- What Urban Exposure has received “a number of enquiries” over the potential sale of its loan book
- Why Pollen Street Capital’s Honeycomb Holdings vehicle withdrew from a deal last month
- What next “There can be no guarantee that any proposals would lead to a satisfactory deal, particularly given current market conditions”
Urban Exposure has received “a number of enquiries” regarding the purchase of its loan book after a deal with Pollen Street Capital collapsed earlier this month.
However, the listed residential development lender said that whilst it “intends to consider all credible proposals which may be forthcoming” that “there can be no guarantee that any proposals would lead to a satisfactory deal, particularly given current market conditions”.
Urban Exposure is now pursuing Pollen Street for damages regarding breach of contract after it withdrew from a £113.8m deal to buy its book having signed a sales and purchase agreement. A sale had been agitated by Robert Tchenguiz, who had built up a 12.6% stake in the company through his R20 vehicle, proposing the externalization of the management team and the conversion of Urban Exposure into an investment company.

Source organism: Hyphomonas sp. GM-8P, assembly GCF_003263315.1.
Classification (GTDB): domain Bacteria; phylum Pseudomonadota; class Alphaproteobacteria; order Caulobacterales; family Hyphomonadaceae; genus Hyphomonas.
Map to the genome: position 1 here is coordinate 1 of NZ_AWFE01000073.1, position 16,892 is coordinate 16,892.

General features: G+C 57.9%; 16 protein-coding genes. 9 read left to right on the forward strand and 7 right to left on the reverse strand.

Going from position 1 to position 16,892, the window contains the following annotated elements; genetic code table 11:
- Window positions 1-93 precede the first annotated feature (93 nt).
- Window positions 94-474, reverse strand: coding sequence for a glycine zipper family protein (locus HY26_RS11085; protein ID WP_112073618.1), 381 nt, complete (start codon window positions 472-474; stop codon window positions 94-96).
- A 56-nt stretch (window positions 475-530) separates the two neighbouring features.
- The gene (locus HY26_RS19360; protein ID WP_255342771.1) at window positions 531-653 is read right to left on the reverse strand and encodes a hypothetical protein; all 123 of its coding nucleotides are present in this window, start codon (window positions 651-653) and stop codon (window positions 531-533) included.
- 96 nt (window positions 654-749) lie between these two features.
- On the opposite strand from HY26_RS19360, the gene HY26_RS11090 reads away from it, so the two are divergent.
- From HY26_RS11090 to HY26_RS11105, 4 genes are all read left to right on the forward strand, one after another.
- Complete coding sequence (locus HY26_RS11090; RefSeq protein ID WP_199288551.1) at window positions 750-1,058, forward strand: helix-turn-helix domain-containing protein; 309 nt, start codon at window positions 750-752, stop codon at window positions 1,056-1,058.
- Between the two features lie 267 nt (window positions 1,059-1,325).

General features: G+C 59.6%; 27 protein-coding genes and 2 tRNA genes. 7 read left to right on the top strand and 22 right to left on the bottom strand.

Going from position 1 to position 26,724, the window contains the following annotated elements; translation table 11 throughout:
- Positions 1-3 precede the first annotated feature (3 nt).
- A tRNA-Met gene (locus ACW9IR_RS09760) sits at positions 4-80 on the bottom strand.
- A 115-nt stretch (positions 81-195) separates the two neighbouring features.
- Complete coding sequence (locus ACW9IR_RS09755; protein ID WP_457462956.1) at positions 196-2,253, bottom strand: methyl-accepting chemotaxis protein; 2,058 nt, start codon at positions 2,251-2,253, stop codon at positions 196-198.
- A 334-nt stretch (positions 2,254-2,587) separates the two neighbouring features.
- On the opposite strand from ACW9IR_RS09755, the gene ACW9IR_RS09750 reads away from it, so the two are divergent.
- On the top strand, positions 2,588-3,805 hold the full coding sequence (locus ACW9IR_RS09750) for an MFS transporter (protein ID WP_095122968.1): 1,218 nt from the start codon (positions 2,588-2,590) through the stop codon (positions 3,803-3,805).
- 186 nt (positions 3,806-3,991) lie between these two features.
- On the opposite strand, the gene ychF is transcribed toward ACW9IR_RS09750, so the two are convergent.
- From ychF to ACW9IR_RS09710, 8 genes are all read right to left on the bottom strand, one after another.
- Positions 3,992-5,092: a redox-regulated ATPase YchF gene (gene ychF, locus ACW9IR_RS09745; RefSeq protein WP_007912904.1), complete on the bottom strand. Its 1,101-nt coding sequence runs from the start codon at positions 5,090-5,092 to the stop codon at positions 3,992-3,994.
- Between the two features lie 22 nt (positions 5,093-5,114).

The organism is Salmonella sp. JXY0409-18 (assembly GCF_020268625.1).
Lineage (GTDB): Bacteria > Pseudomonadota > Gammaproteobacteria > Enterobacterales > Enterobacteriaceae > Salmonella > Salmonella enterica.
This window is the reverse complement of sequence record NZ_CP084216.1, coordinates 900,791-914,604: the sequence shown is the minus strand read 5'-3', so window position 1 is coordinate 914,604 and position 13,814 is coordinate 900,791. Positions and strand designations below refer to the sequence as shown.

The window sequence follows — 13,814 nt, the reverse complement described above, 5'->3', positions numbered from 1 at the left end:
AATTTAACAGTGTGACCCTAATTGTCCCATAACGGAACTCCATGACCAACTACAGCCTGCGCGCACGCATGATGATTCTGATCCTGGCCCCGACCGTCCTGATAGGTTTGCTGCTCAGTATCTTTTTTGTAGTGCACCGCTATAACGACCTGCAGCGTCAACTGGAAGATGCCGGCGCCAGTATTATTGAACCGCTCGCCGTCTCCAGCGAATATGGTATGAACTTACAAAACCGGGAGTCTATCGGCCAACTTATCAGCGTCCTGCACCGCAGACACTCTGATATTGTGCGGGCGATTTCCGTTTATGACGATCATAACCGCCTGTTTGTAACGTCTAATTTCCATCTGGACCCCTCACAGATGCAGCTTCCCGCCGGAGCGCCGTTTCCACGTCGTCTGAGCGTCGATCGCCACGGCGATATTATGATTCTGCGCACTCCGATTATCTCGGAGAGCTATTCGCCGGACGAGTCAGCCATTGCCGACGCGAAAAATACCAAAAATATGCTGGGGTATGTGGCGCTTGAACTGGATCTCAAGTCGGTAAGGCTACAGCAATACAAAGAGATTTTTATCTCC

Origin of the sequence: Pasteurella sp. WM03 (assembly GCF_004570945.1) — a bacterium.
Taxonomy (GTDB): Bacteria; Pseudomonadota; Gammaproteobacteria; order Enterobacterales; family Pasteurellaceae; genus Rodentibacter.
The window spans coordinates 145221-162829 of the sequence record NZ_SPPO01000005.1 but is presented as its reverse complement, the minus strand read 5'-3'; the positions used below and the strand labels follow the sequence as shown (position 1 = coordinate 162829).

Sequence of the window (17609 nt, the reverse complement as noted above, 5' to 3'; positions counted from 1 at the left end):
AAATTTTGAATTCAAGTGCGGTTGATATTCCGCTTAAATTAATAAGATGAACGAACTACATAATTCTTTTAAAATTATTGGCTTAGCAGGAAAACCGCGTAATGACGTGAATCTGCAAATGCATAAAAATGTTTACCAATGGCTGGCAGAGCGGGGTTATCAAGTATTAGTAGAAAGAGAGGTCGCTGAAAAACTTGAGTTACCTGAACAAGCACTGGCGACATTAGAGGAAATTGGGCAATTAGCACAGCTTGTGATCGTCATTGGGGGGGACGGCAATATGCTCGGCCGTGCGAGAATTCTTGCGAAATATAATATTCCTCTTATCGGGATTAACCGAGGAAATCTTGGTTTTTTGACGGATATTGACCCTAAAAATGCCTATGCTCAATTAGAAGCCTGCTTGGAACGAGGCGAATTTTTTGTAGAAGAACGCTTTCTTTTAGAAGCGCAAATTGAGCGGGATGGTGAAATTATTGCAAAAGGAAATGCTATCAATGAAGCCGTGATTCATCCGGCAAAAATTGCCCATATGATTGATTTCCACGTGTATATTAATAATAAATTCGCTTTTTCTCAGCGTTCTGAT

It has undertaken “a thorough review of its existing and future loan pipeline” and will “focus efforts in the immediate future on its existing loan portfolio” as well as “communicating with borrowers on a weekly basis, and actively managing issues that may arise, providing support and advice as appropriate regarding any impact of the pandemic on individual construction sites”.
Its assessment concludes that “due to the company’s conservative loan-to-gross development value position the company believes that the loan portfolio remains robust in the face of the unprecedented market conditions. Furthermore, our funding facilities and joint ventures remain in place, and we are working closely with our funding partners to continue to assess and mitigate any risks that may arise in the future”.
Some debt funds and ventures have been suffering margin calls from their own lenders, meaning that they need to pay back cash and recoup funds.
Urban Exposure has been making measured to reduce costs amidst the pandemic including furloughing 13 staff and cancelling the hiring of three out of a total staff base of 30. No bonuses will be paid for the year to 2019 and its four top executives will see their pay reduced by 10% from 1 May for at least three months.